January 18, 2023
To kick off 2023, the U.S. Environmental Protection Agency and the Army Corps of Engineers have teamed up to strengthen the core role of the federal Clean Water Act: which bodies of water will qualify as “waters of the United States.” This definition is important to all landowners and developers because if their land contains waters of the United States, the Clean Water Act’s federal protections are triggered, thereby requiring additional scrutiny and protocols for any development on that land. On December 30, 2022, the agencies published their Final Rule, going back to what the rule was before 2015 to build on the Final Rule’s updated standard.
Historically, this rule has been extremely controversial, spanning several presidential administrations and experiencing back and forth pulls of being strengthened and weakened in battles over the scope and definition of the Rule throughout countless public hearings and court cases. The constant back and forth created untold amounts of frustration and uncertainty for landowners, developers, consultants, government agencies, and attorneys – anyone having to navigate the impossible waters of the Clean Water Act itself. According to the EPA the Final Rule used the best available science and extensive public comment to create a definition in support of public health, environmental protection, agricultural activity and economic growth.
Now, this new standard has been adopted, and notably, just before the Supreme Court is set to issue its decision in Sackett v. EPA, a case squarely examining the scope of the definition for waters of the United States. Codifying two tests established by the Supreme Court in prior case law, the Final Rule triggers the protections of the Clean Water Act if a waterbody satisfies either the relatively permanent test or the significant nexus test. The “significant nexus” test will “identify waters that, either alone or in combination with similarly situated waters in the region, significantly affect the chemical, physical, or biological integrity of traditional navigable waters, the territorial seas, or interstate waters[.]” Final Rule at p. 9. To have a significant effect there must be “a material influence” on traditional navigable waters, the territorial seas, or interstate waters. Regionally specific factors will also be considered when determining if a body of water falls under the Clean Water Act. Some of these factors are the contribution of flow, retention and attenuation of floodwaters and runoff, the establishment of habitat and food resources for aquatic species in other waters of the United States, and landscape position.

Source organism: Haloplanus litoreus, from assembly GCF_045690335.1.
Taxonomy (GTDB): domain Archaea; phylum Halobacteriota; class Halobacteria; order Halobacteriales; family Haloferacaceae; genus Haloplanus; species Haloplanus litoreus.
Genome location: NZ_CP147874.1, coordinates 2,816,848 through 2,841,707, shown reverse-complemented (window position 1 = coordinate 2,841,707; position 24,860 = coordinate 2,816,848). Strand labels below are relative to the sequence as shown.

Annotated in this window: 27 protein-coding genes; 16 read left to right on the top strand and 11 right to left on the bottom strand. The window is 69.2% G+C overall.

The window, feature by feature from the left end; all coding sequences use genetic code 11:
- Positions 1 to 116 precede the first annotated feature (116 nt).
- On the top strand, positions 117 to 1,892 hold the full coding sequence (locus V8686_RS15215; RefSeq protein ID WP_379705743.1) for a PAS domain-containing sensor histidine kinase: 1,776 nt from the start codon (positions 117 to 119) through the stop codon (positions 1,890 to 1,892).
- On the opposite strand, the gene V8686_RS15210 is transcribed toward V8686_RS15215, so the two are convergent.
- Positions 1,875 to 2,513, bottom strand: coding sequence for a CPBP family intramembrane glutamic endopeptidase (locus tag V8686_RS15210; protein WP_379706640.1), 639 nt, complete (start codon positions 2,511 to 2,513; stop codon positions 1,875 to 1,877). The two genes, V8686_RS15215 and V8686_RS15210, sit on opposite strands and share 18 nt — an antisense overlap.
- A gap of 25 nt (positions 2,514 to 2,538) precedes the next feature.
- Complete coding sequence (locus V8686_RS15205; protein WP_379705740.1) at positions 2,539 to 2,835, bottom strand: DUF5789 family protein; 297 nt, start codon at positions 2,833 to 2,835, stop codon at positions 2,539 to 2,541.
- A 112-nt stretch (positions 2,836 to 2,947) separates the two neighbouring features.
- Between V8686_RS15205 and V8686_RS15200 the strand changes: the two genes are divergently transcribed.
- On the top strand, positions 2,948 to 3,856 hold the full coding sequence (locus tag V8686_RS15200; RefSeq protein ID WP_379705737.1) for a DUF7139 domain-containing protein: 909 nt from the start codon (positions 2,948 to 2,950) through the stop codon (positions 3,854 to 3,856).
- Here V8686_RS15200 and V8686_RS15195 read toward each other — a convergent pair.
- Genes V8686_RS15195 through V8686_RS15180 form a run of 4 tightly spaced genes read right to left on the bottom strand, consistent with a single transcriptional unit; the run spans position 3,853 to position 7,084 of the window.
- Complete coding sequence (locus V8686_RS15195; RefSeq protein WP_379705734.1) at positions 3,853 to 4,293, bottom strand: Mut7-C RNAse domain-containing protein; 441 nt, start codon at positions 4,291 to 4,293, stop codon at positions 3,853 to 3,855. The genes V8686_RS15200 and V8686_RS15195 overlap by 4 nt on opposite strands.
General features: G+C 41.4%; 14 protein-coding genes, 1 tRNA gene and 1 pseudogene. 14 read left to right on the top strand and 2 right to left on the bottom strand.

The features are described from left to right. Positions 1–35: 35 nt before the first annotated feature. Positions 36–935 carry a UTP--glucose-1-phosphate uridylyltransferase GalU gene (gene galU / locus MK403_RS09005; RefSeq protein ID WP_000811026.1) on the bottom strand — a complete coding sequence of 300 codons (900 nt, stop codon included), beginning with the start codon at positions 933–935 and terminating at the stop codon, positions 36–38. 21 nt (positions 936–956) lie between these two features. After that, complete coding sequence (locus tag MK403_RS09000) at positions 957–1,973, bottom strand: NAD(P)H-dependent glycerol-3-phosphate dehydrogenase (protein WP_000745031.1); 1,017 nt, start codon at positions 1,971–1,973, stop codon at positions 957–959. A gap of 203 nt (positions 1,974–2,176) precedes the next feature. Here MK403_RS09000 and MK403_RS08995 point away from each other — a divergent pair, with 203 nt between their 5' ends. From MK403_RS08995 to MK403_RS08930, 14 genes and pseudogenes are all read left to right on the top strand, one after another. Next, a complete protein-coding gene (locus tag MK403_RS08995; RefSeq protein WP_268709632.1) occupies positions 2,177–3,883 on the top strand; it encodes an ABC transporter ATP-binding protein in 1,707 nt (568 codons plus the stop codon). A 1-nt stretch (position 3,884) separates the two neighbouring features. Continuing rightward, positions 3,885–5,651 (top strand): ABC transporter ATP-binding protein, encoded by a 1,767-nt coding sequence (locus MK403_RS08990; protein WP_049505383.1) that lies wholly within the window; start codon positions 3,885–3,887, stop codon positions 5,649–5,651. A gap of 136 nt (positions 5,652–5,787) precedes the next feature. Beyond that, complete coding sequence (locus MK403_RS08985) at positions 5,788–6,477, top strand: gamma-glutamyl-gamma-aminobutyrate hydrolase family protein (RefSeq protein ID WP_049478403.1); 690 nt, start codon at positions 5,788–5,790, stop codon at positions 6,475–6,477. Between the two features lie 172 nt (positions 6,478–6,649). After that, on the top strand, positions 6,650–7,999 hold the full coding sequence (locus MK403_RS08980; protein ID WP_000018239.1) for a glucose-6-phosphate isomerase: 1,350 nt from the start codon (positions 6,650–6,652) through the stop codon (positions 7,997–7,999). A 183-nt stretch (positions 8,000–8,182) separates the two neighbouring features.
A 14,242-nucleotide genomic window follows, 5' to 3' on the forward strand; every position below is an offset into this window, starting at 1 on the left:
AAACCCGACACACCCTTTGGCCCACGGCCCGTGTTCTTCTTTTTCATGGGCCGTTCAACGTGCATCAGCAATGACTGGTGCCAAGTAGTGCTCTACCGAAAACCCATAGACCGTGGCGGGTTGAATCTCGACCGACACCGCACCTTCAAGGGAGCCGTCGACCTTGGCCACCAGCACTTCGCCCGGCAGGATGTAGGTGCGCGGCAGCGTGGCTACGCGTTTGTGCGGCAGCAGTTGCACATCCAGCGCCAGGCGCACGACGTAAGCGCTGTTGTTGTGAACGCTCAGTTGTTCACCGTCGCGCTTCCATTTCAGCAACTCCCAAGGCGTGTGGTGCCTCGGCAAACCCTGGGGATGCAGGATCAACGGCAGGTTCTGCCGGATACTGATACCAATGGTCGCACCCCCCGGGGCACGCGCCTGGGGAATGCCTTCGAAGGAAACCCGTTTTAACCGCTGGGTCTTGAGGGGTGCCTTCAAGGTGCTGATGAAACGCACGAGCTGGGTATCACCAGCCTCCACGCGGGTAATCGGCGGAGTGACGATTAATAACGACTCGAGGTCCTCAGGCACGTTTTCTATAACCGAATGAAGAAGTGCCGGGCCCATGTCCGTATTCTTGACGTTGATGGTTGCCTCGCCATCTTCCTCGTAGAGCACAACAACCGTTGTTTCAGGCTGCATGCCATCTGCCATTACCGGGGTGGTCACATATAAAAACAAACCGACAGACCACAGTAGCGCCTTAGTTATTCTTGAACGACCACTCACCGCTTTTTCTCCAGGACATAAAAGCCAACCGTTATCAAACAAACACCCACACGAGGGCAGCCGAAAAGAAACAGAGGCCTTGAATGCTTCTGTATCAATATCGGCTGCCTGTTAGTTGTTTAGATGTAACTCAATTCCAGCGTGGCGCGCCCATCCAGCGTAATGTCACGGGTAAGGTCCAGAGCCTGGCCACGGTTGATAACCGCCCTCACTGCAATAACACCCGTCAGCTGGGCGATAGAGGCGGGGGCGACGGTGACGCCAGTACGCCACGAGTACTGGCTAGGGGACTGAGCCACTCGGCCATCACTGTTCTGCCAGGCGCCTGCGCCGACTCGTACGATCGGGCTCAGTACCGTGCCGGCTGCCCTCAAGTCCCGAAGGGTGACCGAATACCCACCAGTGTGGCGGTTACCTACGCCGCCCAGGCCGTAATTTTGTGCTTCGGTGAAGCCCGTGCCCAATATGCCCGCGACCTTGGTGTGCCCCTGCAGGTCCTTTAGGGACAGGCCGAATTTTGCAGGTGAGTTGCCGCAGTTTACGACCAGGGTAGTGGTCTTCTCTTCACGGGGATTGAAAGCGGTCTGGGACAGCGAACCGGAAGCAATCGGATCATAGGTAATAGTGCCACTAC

For example, with respect to wetlands, the Final Rule finds the following to be waters of the United States: 1. wetlands adjacent to traditional navigable waters, territorial seas, and interstate waters; 2. wetlands adjacent to and with a continuous surface connection to a relatively permanent tributary or impoundment of waters of the United States; and 3. wetlands adjacent to impoundments of waters of the United States or jurisdictional tributaries when the wetlands meet the significant nexus test.
Cropland converted from wetlands prior to the Clean Water Act and waste treatment systems will remain excluded from the Final Rule. Ditches dug entirely in and draining only dry land, that do not carry a permanent water flow, plus low, hollow and erosional areas with low volume, infrequent or short duration water flow are also excluded.
The Final Rule will take effect 60 days after its January 18, 2023 publication in the Federal Register. To see the Final Rule, click here.